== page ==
Finalize the Ceremony

About one month before the wedding is the time to finalize the ceremony with the couple. It is important to go over it with them to make sure it is everything they want.

Of course, some couples will want to be surprised, but it is still good to get some feedback on your opening address at the very least. If they are comfortable, they can also read the entire piece and give any necessary feedback.

During this time, you have to be practicing as much as you can. Whether it’s in the mirror, in the shower, or in the car, if you have the time then you should be practicing.


Rehearse the Entire Ceremony

religious ceremony

You should rehearse the entire ceremony prior to the dress rehearsal. It is best to come to the dress rehearsal with as much knowledge as possible about how the ceremony will go. Meet with the couple to go over the logistics of the wedding, any timing, or necessary cues you, the couple, and any musicians need to be aware of.


Perform the Wedding

You’ve written a killer ceremony, you’ve practiced your script forward and backward, and now it is time for the big day. This is the culmination of all of your hard work.

Have your script printed out as well as a few extra copies just in case. It is better to have more and not need them then to need them and not have them. You should also bring extra copies of the couples’ vows, any readings, and any other important documents.

If anyone forgets anything, you will be the one they will look to. Be more prepared than anybody else in attendance. Remember to be calm, steady, positive, and confident. You were chosen for this because the couple loves you and believes in you. You will blow this out of the water!


Sign the Marriage Certificate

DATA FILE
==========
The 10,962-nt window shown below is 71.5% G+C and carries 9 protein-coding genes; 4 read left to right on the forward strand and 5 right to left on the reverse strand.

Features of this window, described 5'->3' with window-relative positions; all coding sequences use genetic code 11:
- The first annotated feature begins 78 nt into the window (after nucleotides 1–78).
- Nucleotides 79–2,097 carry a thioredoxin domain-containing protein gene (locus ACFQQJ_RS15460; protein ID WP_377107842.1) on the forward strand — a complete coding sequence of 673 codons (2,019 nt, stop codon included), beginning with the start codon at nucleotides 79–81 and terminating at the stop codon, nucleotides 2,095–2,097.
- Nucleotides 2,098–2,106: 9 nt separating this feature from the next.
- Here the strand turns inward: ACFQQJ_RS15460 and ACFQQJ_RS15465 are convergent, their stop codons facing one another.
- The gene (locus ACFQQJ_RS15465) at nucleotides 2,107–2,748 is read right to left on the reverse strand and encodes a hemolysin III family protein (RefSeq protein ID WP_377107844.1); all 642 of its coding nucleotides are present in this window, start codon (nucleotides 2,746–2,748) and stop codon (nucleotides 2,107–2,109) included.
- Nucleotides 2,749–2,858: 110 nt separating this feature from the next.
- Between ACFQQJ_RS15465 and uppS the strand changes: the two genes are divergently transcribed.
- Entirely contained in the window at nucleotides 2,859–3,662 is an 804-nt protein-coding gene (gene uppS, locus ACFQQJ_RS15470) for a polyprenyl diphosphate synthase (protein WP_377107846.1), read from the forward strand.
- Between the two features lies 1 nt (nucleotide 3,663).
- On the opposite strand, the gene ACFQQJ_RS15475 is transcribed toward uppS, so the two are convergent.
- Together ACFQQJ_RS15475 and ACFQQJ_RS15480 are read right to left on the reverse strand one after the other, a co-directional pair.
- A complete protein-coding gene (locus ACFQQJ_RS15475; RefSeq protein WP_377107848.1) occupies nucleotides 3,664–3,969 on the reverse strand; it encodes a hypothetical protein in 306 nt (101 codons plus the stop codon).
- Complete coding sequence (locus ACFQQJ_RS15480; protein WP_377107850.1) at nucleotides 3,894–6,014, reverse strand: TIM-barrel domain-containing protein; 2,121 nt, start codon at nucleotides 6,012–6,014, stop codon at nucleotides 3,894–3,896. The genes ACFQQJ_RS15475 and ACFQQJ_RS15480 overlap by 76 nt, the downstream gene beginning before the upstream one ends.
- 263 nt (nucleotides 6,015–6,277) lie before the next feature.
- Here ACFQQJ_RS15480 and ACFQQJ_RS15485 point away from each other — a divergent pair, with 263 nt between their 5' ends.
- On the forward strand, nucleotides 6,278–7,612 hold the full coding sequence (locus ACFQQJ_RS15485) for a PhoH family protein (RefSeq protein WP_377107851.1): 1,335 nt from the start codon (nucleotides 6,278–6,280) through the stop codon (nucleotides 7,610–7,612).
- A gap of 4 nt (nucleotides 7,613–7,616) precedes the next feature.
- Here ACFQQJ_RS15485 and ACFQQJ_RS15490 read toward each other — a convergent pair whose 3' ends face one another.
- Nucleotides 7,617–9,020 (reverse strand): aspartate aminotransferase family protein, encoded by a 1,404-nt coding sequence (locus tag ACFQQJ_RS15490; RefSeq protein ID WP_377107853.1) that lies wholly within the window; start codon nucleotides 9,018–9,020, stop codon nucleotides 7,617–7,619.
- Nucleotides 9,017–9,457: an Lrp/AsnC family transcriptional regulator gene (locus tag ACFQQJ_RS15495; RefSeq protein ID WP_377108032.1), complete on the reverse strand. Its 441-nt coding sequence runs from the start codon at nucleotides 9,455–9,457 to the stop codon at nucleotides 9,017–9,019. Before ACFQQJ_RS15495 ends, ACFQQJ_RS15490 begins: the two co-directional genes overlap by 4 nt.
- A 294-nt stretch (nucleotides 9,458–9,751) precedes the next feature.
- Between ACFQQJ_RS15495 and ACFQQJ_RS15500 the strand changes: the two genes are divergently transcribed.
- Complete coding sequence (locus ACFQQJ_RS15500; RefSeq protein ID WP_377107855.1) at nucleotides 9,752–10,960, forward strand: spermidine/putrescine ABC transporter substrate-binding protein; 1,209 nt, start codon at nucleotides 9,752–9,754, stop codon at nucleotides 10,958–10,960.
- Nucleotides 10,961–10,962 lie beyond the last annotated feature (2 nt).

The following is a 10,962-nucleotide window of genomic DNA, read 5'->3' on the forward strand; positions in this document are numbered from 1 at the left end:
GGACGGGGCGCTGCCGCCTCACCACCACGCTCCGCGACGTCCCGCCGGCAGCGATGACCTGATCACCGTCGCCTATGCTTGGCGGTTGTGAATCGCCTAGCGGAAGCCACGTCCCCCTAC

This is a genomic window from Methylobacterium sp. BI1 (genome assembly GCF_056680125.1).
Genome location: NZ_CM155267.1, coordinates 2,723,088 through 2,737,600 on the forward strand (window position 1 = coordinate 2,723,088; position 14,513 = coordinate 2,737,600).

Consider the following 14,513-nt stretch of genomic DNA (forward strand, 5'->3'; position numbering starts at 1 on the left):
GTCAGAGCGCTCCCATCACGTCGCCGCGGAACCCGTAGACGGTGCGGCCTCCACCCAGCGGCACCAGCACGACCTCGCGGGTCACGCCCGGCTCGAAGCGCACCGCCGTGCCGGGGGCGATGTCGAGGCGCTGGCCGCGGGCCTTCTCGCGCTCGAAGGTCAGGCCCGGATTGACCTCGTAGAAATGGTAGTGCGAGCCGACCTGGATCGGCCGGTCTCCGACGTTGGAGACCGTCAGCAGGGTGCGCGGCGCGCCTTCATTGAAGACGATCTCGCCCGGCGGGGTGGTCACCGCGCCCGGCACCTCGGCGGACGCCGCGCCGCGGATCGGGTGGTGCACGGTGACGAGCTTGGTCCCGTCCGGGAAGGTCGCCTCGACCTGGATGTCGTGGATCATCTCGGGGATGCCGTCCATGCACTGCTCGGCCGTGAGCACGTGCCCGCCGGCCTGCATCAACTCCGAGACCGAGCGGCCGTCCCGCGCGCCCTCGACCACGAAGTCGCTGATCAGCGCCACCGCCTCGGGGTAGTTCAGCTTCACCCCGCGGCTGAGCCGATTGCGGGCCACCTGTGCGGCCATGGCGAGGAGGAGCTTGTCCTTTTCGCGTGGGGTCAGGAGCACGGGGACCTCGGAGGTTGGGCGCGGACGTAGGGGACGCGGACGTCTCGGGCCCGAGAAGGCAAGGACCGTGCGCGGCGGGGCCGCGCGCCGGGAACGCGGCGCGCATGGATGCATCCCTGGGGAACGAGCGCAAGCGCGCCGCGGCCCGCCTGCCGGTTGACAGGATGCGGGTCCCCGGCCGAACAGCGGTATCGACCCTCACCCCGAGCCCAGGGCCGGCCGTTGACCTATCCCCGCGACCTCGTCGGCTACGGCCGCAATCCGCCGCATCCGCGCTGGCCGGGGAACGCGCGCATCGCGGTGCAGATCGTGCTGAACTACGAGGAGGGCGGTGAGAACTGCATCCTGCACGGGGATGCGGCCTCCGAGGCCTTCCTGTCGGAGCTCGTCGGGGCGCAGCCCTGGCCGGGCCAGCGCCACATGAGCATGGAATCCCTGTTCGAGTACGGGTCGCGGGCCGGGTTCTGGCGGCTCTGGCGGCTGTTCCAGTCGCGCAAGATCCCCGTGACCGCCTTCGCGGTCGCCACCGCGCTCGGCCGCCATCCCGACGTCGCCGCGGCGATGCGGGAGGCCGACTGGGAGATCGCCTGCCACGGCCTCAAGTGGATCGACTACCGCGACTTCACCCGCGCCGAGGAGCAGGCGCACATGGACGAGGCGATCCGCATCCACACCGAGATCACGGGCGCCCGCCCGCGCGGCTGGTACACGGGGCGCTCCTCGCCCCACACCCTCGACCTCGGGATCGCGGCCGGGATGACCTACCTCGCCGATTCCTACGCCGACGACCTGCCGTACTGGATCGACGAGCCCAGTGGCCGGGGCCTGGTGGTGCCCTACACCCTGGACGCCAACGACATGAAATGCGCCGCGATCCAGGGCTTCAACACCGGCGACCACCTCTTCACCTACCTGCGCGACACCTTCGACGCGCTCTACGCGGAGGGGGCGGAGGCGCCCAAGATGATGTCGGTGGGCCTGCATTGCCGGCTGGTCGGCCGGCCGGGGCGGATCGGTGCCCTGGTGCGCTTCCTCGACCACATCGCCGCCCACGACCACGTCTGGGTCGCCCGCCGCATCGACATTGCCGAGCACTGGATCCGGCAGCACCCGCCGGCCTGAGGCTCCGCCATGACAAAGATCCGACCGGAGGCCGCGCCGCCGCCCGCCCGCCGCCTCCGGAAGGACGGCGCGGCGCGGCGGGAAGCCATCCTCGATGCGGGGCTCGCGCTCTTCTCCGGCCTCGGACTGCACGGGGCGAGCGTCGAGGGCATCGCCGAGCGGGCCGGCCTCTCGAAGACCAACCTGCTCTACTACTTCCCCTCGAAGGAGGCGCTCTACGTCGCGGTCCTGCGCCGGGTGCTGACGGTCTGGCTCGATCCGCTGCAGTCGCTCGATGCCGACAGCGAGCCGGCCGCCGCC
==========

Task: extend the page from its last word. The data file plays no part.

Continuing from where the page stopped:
wedding rings and marriage certificate

Now that the ceremony is done, it is time to make the marriage official by signing the marriage certificate. You along with the couple and two witnesses must sign the marriage certificate.

This will then get filed with the couples’ county. The specific person it is submitted to depends on the laws of that county. Once the certificate is signed, your duties as the wedding officiant are complete and the marriage is official.



Have you been asked to officiate a wedding but you have no idea what that means or what it entails? Look no further! Here are the answers to any and all questions you might have about being a wedding officiant.


What Is A Wedding Officiant?

bride, groom, and wedding officiant

A wedding officiant is the person who leads the wedding ceremony. They work closely with the couple to craft a personal, meaningful, and memorable ceremony that they perform the day of the wedding.


Who Can Be a Wedding Officiant? 

The rules for who can be a wedding officiant vary from state to state, but generally, anyone can be an officiant so long as they are a legally ordained minister, a clergyman, or a justice of the peace. Most states allow residents to become a certified ordained minister.


How Do I Become a Wedding Officiant?

bride, groom, and wedding officiant talking

The steps to become a wedding officiant are varied depending on your state and the service you are using to get ordained. Some places will allow you to be ordained online in one day, while others will require additional paperwork, coursework, and training before they will ordain you.

Be sure to research any organization to make sure you can complete their steps and that their values line up with your own.


Why Should Couples Choose Their Own Wedding Officiant?

Having couples choose their own wedding officiant helps to ensure that the ceremony is more personal. A close friend or family member can offer a much more personal and intimate ceremony filled with nuances and talking points that are specific to the couple.



Officiating a wedding is an honorable and large undertaking that the couple will be forever thankful for. This can be a stressful process so be sure to lean on and collaborate with the couple so it is as smooth and easy as it can possibly be.

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Laura Gooch